Aleksandra's Note: There are those among us who live a legacy. Dr. Ljubo Vujovic of the Tesla Memorial Society of New York is one such gentleman. Along with his dedication to teaching others about the role the great Serbian genius Nikola Tesla has played in so many essential areas of our lives, he has also dedicated his life to promoting the legacy of the WWII Halyard Mission Rescue Operation.
He has recently published two special picture books dedicated to Halyard that are now available to the public - "Operation Halyard" and "Operation Halyard Photo Collection". Lots of photographs highlight the text describing the many different aspects of this highly classified rescue operation that resulted in over 500 American Airmen and a number of other Allied Airmen being rescued by the Chetnik forces of General Draza Mihailovich, Supreme Commander of the Yugoslav Army in the Homeland. These Americans and other Allies were taken care of, kept safe from the German enemy, and ultimately returned back home without a single loss of life.
The two books are full of valuable information and will provide great insight into an episode in 20th Century history that every American should be made aware of. There has been a severe lack of education in the United States about this epic WWII chapter and Dr. Vujovic's contributions go a long way towards rectifying that injustice.
The Americans and other Allied Airmen were sent to bomb the Ploesti oil fields in Romania in 1944, a primary source of fuel for Hitler's war machine. The airmen were subjected to horrific German anti-aircraft fire. Planes were shot down over Nazi-occupied territory in Yugoslavia and a number of airmen didn't make it. Those who did were very fortunate to have ended up on territory under the command of General Draza Mihailovich. General Mihailovich and his Chetnik forces by that time had already been abandoned and betrayed by the Allies, their support having moved entirely to Marshal Tito and the Yugoslav Partisans, the communists. Despite that, General Mihailovich and his Chetnik forces, and the Serbian people loyal to them, would remain people of honor - they would do the right thing, regardless of the sacrifices they had to make and the ever-present danger to their homes and their very lives.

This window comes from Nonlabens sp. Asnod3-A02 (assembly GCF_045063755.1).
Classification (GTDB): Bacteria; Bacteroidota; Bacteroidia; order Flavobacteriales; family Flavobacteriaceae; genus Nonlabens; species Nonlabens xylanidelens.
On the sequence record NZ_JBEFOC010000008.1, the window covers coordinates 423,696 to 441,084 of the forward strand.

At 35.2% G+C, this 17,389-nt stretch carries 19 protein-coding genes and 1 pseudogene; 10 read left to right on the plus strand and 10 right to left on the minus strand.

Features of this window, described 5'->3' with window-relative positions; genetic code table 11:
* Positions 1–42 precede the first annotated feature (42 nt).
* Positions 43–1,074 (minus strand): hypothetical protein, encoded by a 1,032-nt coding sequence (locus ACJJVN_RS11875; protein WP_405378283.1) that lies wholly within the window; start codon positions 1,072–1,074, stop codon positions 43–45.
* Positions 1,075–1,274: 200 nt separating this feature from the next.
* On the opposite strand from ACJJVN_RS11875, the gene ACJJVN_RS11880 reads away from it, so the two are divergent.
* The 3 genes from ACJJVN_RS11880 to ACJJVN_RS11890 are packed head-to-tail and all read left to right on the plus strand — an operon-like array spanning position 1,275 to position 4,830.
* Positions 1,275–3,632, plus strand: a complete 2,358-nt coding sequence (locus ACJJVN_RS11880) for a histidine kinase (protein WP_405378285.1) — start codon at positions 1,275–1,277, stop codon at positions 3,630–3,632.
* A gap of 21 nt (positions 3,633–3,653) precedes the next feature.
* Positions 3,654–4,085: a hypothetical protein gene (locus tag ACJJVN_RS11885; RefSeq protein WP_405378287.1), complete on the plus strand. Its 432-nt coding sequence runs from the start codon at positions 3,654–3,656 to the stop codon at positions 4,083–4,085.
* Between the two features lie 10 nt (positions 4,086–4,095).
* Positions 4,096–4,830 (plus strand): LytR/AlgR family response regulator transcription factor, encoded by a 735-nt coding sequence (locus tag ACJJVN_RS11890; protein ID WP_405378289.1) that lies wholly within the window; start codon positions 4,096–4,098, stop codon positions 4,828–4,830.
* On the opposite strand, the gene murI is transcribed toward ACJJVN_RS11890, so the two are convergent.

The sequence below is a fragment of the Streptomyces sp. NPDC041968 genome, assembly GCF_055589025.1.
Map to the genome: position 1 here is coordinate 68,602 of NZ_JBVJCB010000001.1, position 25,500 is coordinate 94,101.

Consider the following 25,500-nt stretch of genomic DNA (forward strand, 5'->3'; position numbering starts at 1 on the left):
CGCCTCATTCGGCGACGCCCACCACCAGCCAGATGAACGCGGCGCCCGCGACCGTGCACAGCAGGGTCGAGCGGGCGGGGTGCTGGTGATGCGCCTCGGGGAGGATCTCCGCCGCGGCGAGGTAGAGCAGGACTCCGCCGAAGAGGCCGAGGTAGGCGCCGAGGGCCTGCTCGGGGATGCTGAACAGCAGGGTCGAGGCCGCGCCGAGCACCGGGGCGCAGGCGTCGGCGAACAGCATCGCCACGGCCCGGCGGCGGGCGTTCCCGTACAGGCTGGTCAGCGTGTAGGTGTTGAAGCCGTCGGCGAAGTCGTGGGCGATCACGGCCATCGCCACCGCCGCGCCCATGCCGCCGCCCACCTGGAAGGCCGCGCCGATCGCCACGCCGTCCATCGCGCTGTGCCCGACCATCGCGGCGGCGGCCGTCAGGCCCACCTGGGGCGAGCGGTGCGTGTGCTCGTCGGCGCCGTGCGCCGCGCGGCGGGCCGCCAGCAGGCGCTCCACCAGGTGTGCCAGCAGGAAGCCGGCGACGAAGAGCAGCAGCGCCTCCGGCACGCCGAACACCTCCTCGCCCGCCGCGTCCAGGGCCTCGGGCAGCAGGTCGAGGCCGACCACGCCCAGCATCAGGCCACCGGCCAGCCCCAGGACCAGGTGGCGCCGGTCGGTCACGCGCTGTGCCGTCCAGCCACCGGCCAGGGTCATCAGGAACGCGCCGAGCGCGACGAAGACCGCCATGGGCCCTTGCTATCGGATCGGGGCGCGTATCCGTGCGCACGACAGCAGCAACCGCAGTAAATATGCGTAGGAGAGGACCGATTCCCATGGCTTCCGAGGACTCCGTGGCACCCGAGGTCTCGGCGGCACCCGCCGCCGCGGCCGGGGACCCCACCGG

It was common understanding that any "enemy" military personnel finding themselves in Nazi-occupied territory must immediately seek the closest German unit and surrender to it. If they did not, they would be considered "spies" and if captured, they would be executed. Also, it's my understanding that the Germans were offering 5,000 marks for every Allied military personnel delivered to them.
The fallen American Airmen who had survived the air assault of the Germans remained on Serbian territory for extended periods of time without surrendering to the Germans. It was not only a huge risk they took, but it also risked the lives of their rescuers. The Nazis were brutal and ruthless with their reprisals, especially against the civilian population.
While the Americans and other Allies were recovering from their wounds and being taken care of by the Mihailovich Serbs, preparations were being made thanks to the Halyard team commanded by Lieutenant George Musulin, Master Sergeant Michael Rajacich, and Radio Operator Arthur Jibilian.
A provisional airfield was literally constructed specifically for the rescue operation in the village of Pranjani in the Gornji Milanovac municipality in western Serbia. It was at this airfield that the C-47 cargo planes had to descend, load, and lift off quickly so as to be able to safely evacuate their human cargo without falling prey to the sizable German garrison only about 25 miles from the air strip. The Germans had tanks and "Stuka" fighter planes. General Mihailovich had thousands of his men form a defense line around the airfield and in the sky above were the American Red Tail fighter units, manned by the Tuskegee Airmen that would provide protective air cover for the C-47's.
It was a very risky operation. All of the Americans and others could have been lost, but not a single one became a casualty during the evacuations. Not a single one. They all returned home safely. Many had families after the war and today there are many who walk among us who owe their lives to the Serbian General in the far off land who at great risk to himself and his people and without asking for any compensation for his services, did the right thing.
Though there was no reward and the Halyard operation remained classified for many years, and still remains shrouded in secrecy, people like Dr. Ljubo Vujovic have taken it upon themselves to rectify this injustice by investing their time, energy, and resources to bringing light to this epic episode in 20th century history. These two Halyard Mission tribute books should find their way into every Serbian home and into the homes of Americans who remain ignorant of what was done for their fellow Americans by strangers in a foreign land who risked everything.
If you are interested in these two picture books ("Operation Halyard" and "Operation Halyard Photo Collection"), please contact Dr. Ljubo Vujovic at email@example.com.